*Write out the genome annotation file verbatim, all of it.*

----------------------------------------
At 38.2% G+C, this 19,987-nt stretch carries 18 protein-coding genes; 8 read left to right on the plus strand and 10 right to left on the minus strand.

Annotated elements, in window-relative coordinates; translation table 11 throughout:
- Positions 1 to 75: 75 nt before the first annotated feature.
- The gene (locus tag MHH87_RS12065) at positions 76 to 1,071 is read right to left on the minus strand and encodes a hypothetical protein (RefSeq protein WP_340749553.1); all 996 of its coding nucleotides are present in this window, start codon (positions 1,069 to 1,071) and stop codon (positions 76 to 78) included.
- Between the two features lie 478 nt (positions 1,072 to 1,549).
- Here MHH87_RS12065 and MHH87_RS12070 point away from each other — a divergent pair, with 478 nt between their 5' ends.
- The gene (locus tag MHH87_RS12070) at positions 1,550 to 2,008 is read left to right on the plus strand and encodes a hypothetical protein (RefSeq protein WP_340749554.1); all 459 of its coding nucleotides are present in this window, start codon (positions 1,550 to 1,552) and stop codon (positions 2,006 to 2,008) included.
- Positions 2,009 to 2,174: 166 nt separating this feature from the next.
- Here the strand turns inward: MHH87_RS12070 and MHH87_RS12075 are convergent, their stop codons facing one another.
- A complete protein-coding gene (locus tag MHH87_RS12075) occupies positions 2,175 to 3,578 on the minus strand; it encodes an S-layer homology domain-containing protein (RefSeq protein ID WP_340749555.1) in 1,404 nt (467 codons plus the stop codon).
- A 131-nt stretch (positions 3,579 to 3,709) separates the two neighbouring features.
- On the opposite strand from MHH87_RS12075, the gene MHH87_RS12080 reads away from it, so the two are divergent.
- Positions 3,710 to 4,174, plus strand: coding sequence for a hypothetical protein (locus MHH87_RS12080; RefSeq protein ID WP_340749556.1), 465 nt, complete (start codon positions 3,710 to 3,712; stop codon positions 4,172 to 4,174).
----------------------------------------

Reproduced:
At 38.2% G+C, this 19,987-nt stretch carries 18 protein-coding genes; 8 read left to right on the plus strand and 10 right to left on the minus strand.

Annotated elements, in window-relative coordinates; translation table 11 throughout:
- Positions 1 to 75: 75 nt before the first annotated feature.
- The gene (locus tag MHH87_RS12065) at positions 76 to 1,071 is read right to left on the minus strand and encodes a hypothetical protein (RefSeq protein WP_340749553.1); all 996 of its coding nucleotides are present in this window, start codon (positions 1,069 to 1,071) and stop codon (positions 76 to 78) included.
- Between the two features lie 478 nt (positions 1,072 to 1,549).
- Here MHH87_RS12065 and MHH87_RS12070 point away from each other — a divergent pair, with 478 nt between their 5' ends.
- The gene (locus tag MHH87_RS12070) at positions 1,550 to 2,008 is read left to right on the plus strand and encodes a hypothetical protein (RefSeq protein WP_340749554.1); all 459 of its coding nucleotides are present in this window, start codon (positions 1,550 to 1,552) and stop codon (positions 2,006 to 2,008) included.
- Positions 2,009 to 2,174: 166 nt separating this feature from the next.
- Here the strand turns inward: MHH87_RS12070 and MHH87_RS12075 are convergent, their stop codons facing one another.
- A complete protein-coding gene (locus tag MHH87_RS12075) occupies positions 2,175 to 3,578 on the minus strand; it encodes an S-layer homology domain-containing protein (RefSeq protein ID WP_340749555.1) in 1,404 nt (467 codons plus the stop codon).
- A 131-nt stretch (positions 3,579 to 3,709) separates the two neighbouring features.
- On the opposite strand from MHH87_RS12075, the gene MHH87_RS12080 reads away from it, so the two are divergent.
- Positions 3,710 to 4,174, plus strand: coding sequence for a hypothetical protein (locus MHH87_RS12080; RefSeq protein ID WP_340749556.1), 465 nt, complete (start codon positions 3,710 to 3,712; stop codon positions 4,172 to 4,174).